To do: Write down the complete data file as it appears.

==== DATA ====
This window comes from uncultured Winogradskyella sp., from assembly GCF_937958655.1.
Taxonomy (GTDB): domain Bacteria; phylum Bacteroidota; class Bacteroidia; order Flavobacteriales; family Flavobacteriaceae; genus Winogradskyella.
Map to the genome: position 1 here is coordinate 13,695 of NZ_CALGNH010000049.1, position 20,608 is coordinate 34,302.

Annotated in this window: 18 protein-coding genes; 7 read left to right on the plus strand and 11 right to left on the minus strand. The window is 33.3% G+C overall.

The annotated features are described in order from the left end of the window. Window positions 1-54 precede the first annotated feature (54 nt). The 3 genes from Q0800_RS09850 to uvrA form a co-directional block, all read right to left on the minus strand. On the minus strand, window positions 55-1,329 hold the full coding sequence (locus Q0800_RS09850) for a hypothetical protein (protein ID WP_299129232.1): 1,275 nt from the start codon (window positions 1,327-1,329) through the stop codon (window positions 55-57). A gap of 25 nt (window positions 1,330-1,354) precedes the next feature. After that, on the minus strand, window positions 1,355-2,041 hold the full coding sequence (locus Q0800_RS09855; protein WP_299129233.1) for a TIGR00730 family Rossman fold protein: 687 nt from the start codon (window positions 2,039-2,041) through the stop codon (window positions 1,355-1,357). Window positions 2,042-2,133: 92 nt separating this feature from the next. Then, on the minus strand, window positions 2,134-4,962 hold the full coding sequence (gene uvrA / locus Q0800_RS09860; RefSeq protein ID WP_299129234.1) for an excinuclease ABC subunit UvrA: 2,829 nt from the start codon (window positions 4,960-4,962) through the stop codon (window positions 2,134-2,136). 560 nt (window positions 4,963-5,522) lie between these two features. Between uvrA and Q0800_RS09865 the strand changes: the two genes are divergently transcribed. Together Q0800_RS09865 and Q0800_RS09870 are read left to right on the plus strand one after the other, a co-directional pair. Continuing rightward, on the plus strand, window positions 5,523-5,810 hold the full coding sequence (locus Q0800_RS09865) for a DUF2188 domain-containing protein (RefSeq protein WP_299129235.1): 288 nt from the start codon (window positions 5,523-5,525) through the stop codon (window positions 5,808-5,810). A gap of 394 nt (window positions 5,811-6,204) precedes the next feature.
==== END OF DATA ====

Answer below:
This window comes from uncultured Winogradskyella sp., from assembly GCF_937958655.1.
Taxonomy (GTDB): domain Bacteria; phylum Bacteroidota; class Bacteroidia; order Flavobacteriales; family Flavobacteriaceae; genus Winogradskyella.
Map to the genome: position 1 here is coordinate 13,695 of NZ_CALGNH010000049.1, position 20,608 is coordinate 34,302.

Annotated in this window: 18 protein-coding genes; 7 read left to right on the plus strand and 11 right to left on the minus strand. The window is 33.3% G+C overall.

The annotated features are described in order from the left end of the window. Window positions 1-54 precede the first annotated feature (54 nt). The 3 genes from Q0800_RS09850 to uvrA form a co-directional block, all read right to left on the minus strand. On the minus strand, window positions 55-1,329 hold the full coding sequence (locus Q0800_RS09850) for a hypothetical protein (protein ID WP_299129232.1): 1,275 nt from the start codon (window positions 1,327-1,329) through the stop codon (window positions 55-57). A gap of 25 nt (window positions 1,330-1,354) precedes the next feature. After that, on the minus strand, window positions 1,355-2,041 hold the full coding sequence (locus Q0800_RS09855; protein WP_299129233.1) for a TIGR00730 family Rossman fold protein: 687 nt from the start codon (window positions 2,039-2,041) through the stop codon (window positions 1,355-1,357). Window positions 2,042-2,133: 92 nt separating this feature from the next. Then, on the minus strand, window positions 2,134-4,962 hold the full coding sequence (gene uvrA / locus Q0800_RS09860; RefSeq protein ID WP_299129234.1) for an excinuclease ABC subunit UvrA: 2,829 nt from the start codon (window positions 4,960-4,962) through the stop codon (window positions 2,134-2,136). 560 nt (window positions 4,963-5,522) lie between these two features. Between uvrA and Q0800_RS09865 the strand changes: the two genes are divergently transcribed. Together Q0800_RS09865 and Q0800_RS09870 are read left to right on the plus strand one after the other, a co-directional pair. Continuing rightward, on the plus strand, window positions 5,523-5,810 hold the full coding sequence (locus Q0800_RS09865) for a DUF2188 domain-containing protein (RefSeq protein WP_299129235.1): 288 nt from the start codon (window positions 5,523-5,525) through the stop codon (window positions 5,808-5,810). A gap of 394 nt (window positions 5,811-6,204) precedes the next feature.